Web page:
It’s important for you to know the differences between the different types of MBA programs present today. By knowing these, you’ll be able to choose one the best suits your lifestyle. If you choose the most appropriate one for you, pursuing an MBA can be relatively easier.

There are several types of MBA programs you can choose from. An MBA degree is commonly pursued through a 2-year program but these new emerging programs are all designed to suit variety of preferences unique to the students’ needs—like the program’s length, admission requirements, level of experience, and career goals among a few. So checkout the list of MBA program types below and see which suits you best.

  1. Full-time MBA — Also called General MBA, a Full-time MBA program is a 2-year program designed for students who want to explore a specific specialization or concentration while they study. This program offers internships as well which can help you better on hands-on experience or practice. Overall, this MBA type is best suited for you if you are currently not working and if you want to focus on studying.

  2. Part-time MBA — This is a 3-year program in which classes are typically scheduled once or twice a week (mostly through night classes or weekend classes). This is a good option if you’re already a working professional with a relatively busier schedule. Through the program’s structure, you won’t have to compromise too much of your career or personal life while pursuing an MBA.

  3. Online MBA — This program is also referred to as the Distance Learning MBA. This is most ideal for students who can’t attend university because of distance, time, or other circumstances. With the remarkable development of online learning, this can become a revolutionary program in the near future. The availability of this program, however, might be limited to specific universities only so you will need to inquire from your chosen school first if you prefer an online learning arrangement.

  4. Hybrid MBA — This program is a combination of classroom-based and online classes which is ideal for students who want to experience diverse methods of learning.

  5. Executive MBA — The Executive MBA program is designed for professionals with more than 10 years of working experience in the business industry. The courses under this program are specifically designed for the advancement of managerial and executive careers.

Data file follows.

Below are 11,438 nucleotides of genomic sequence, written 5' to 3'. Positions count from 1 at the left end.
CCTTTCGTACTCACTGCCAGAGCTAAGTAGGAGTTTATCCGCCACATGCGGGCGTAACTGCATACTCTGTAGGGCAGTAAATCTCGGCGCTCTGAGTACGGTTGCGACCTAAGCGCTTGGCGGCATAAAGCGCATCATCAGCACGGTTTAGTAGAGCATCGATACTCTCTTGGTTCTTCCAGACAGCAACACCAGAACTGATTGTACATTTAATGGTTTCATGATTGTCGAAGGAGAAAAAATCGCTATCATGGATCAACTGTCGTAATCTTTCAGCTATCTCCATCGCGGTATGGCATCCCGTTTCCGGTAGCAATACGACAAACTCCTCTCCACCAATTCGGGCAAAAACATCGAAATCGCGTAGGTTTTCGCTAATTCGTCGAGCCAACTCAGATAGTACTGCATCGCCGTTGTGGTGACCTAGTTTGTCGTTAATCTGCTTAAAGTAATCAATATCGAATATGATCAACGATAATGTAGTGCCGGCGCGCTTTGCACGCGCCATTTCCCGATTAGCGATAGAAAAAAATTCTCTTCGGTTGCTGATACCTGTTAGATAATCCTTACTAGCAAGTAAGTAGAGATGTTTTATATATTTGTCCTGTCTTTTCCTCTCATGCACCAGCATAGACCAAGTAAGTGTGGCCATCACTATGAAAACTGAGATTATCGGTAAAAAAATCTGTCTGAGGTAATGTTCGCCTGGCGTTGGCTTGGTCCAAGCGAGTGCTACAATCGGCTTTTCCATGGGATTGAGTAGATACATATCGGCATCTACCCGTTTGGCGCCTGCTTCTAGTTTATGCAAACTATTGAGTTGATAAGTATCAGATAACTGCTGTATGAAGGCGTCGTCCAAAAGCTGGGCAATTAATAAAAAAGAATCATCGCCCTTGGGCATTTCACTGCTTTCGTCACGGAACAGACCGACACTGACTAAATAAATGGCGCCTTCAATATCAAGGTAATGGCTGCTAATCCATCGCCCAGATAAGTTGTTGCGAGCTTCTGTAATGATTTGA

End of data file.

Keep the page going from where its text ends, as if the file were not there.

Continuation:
6. Professional MBA — Somewhat a pair of Executive MBA, the Professional MBA program is designed for professionals with less than 10 years of working experience in the business track. This is also a part-time program wherein classes can be taken once or twice a week only.

  7. Accelerated MBA — Accelerated MBA programs can be taken in less than a year and are designed for students who just completed their undergraduate degree. In most cases, however, if you who want to enroll in this type of program, you are expected to have taken academic units or subjects under the business discipline in your undergraduate course already.

  8. Dual MBA — This program allows you to pursue your MBA with another master’s degree. This can help you create or experience an interdisciplinary approach to your practice.

  9. MBA Certificates — MBA Certificates can be taken alongside other MBA courses and can help you with more practical and hands-on practice in a specific specialization or concentration. This can also have a great impact in your employment upon completing your MBA degree.

3. MBA Core Curriculum

Most universities offering MBA programs typically consists of more or less the same foundation courses, core courses, electives/concentrations/specializations, and a capstone for most institutions. MBA curriculums are commonly structured as tabulated below:

Foundation Courses

Core Courses/Majors

Foundation Courses can help you in mastering the fundamentals of the degree. The concepts and principles under these courses will be constantly used in other advanced courses and classes.

  1. Business Finance

  2. Economics

  3. Statistics

You can also choose from various core courses and majors in their MBA program. Typically, you will be required to choose one or two majors and take the required units under your chosen major/s.

  1. Accounting

  2. Business Law

  3. Business Management

  4. E-Business/E-Commerce

  5. Economics

  6. Entrepreneurship

  7. Finance

  8. Global Management

  9. Human Resources Management

  10. Information Systems

  11. International Business

  12. Management

  13. Marketing

  14. Operations Management

  15. Strategic/Risk Management

  16. Technology Management

Electives/Concentrations/Areas of Specialization


The course pool under electives or concentrations continues to increase, vary, and develop in accordance to the university’s administration. But usually, the arrangement for most MBA curriculums include some major or core courses taken as electives if you prefer so. You will also take lesser elective units in comparison to your chosen major.

To illustrate, students can take Economics as their major or core course and take a few units under Finance and Entrepreneurship.